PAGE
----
As a manufacturer, MGI made the decision to not use click charges as they did with Graphics Arts dealers selling these machines rather than copier dealers. MGI feels the Graphic Arts community is the better market for their equipment to be sold in, as they are more likely to utilize the capabilities designed into their machines. The sheet size, variety of substrates and lack of post finishing issues all lend themselves to Graphic Arts rather than an office environment. The Graphic Arts community is also more prepared for the actual cost of operation model versus the click charge. It is our job to help you understand how the cost works and what the value of our output is. After all, at the end of the day, it is about profit. Is the most important part of the formula the cost to a tenth of a cent, or if you can position yourself to command higher price for a product only you can produce? Take a look at the Meteor Pro 8700 and let us help you understand how the cost model works and what the profit potential is. We know you will be impressed.

By, Doug Barrett

MSL is now a Xanté dealer

MSL is excited to announce our new partnership with Xanté. Xanté is a leader in printing technologies providing innovative, state-of-the-art tools for the high-end graphics and prepress markets. This new partnership will bring many new opportunities to MSL and all of our customers. Xanté manufactures some of the most popular print solutions in the industry, creating cutting edge technology, products and services which allow you to be more productive and profitable in your business.

Some of the new products you will find include:


Impressia Multi-Media Print Systems

Xanté Impressia Digital Multi-Media Print Systems are the affordable way to go digital and meet the demand for fast full color letterhead, cards, envelopes, forms, brochures, mailers, labels, banners and more.

Ilumnina GSIlumina GS Series

The Ilumina GS Print Systems from Xanté are complete high-production digital color solutions that allow you to meet the demand for fast full color printing. They feature high definition color technology, the iQueue Color Smart workflow and high volume feeders / delivery conveyors.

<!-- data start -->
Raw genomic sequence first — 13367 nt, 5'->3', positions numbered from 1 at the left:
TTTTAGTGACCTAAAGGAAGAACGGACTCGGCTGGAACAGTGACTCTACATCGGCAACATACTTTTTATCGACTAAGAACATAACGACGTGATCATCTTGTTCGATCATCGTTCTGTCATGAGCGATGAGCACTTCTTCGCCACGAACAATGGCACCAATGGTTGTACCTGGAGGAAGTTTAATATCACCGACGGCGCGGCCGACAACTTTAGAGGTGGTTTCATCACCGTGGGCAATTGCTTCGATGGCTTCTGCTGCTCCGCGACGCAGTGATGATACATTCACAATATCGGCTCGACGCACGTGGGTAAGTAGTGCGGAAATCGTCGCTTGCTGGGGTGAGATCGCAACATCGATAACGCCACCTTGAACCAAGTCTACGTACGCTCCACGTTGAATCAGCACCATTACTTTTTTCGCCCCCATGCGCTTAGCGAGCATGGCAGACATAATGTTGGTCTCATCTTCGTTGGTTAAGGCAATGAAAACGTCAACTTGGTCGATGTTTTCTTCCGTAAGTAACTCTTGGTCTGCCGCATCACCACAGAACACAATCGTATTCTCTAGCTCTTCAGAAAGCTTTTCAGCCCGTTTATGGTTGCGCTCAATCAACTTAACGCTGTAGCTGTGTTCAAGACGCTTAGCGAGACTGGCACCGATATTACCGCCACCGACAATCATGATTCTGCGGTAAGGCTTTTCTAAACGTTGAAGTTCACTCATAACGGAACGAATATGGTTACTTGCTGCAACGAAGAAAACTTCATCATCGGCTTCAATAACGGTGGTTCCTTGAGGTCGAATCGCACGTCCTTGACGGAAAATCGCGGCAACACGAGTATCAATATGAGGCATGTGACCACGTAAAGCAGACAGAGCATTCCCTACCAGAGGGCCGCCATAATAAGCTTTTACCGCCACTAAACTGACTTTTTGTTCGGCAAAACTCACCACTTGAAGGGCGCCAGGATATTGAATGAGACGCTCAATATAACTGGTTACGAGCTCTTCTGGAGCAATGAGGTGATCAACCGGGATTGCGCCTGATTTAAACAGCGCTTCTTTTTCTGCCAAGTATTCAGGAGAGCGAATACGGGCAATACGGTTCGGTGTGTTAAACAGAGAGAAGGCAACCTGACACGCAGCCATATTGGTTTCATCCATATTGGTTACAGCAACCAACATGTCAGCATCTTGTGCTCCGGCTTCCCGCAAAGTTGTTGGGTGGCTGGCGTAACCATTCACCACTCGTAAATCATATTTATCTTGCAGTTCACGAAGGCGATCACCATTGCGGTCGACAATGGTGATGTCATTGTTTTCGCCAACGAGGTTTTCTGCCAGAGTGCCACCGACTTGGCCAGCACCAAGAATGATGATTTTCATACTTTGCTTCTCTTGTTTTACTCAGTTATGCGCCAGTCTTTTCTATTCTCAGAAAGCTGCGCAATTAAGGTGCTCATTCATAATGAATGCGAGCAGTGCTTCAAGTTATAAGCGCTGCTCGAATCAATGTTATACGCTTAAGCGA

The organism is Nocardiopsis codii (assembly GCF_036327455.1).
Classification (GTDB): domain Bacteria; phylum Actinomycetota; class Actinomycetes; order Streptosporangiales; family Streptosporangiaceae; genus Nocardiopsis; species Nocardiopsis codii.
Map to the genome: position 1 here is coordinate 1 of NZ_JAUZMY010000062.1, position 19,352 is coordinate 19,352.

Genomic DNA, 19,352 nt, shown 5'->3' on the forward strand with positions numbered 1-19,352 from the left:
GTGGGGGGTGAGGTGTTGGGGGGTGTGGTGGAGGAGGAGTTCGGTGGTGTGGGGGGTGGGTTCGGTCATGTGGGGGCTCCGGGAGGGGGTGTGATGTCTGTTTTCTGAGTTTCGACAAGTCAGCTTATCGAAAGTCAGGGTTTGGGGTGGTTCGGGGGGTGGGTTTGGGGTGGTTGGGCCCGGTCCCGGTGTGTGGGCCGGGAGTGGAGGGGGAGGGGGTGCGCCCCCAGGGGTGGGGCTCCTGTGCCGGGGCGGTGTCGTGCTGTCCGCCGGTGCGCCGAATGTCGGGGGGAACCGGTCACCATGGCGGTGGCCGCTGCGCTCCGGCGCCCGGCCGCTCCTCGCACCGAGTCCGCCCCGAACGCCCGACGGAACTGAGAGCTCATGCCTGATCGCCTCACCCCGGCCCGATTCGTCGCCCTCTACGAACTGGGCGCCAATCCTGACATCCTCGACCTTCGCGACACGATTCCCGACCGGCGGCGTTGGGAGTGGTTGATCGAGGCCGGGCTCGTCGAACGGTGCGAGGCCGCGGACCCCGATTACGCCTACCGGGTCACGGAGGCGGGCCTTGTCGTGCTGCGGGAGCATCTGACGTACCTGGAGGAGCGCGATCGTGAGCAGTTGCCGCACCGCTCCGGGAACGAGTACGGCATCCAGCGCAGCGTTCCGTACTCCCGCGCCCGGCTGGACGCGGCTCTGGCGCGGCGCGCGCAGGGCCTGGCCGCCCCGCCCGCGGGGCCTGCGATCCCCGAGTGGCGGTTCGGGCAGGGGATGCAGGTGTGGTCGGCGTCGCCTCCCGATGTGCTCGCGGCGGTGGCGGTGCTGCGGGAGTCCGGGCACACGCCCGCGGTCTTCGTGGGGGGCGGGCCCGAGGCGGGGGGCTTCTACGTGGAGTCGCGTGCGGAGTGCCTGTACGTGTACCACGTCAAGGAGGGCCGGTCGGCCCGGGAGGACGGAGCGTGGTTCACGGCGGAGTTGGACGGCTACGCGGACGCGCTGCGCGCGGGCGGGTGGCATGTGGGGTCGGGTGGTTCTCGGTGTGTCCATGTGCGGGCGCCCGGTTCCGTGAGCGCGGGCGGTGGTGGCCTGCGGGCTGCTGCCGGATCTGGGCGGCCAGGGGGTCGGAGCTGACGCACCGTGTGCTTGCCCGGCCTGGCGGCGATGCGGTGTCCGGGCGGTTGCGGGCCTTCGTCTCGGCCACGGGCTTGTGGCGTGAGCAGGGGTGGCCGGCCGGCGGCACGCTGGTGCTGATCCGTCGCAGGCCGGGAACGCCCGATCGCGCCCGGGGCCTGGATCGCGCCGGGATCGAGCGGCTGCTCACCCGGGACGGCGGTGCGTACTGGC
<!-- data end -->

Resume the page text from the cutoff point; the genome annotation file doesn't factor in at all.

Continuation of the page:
The Xanté PlateMaker6 CTP System is the affordable solution that allows you to produce high quality, high resolution polyester plates without processing chemicals. The complete CTP solution features the iQueue Ultimate Wokrflow that automates prepress production and streamline the entire platemaking process.

To find out more about Xanté  and their equipment, call MSL toll free at 800.343.4231 or locally at 810.238.7370.

Welcome to Drupa 2012!

Perhaps the most definitive expo and trade show for the graphic arts and printing industry, Drupa takes place every four years and is the international trade fair for prepress, printing, book binding and print finishing. The show opened this morning in Düsseldorf, Germany and will continue until May 16th. MSL President Doug Barrett is in attendance along with Ellen and Steven Barrett. If you plan to attend the show and would like to meet them there, please call our office at 800.343.4231 to schedule a meet up.

MGI’s booth promises to be one of the most exciting, as they unveil their new B2 sheetfeed digital InkJet press, the AlphaJet. The AlphaJet will effectively bridge the gap between the advantages of offset (speeds, accuracy and quality) and the benefits of digital technologies (on-demand, no make ready and variable data), while providing the same flexibility and versatility that is a hallmark of all MGI’s digital solutions.  This InkJet press will feature  production speeds of up to 3,000 sheets per hour, 6 color UV InkJet printing, spot UV coating and full variable data printing.

Check out a couple of the latest shots taken today at Drupa 2012!

Horizon at Drupa 2012

MGI at Drupa 2012

Scan 3D Objects

Scanera Top-Face Pro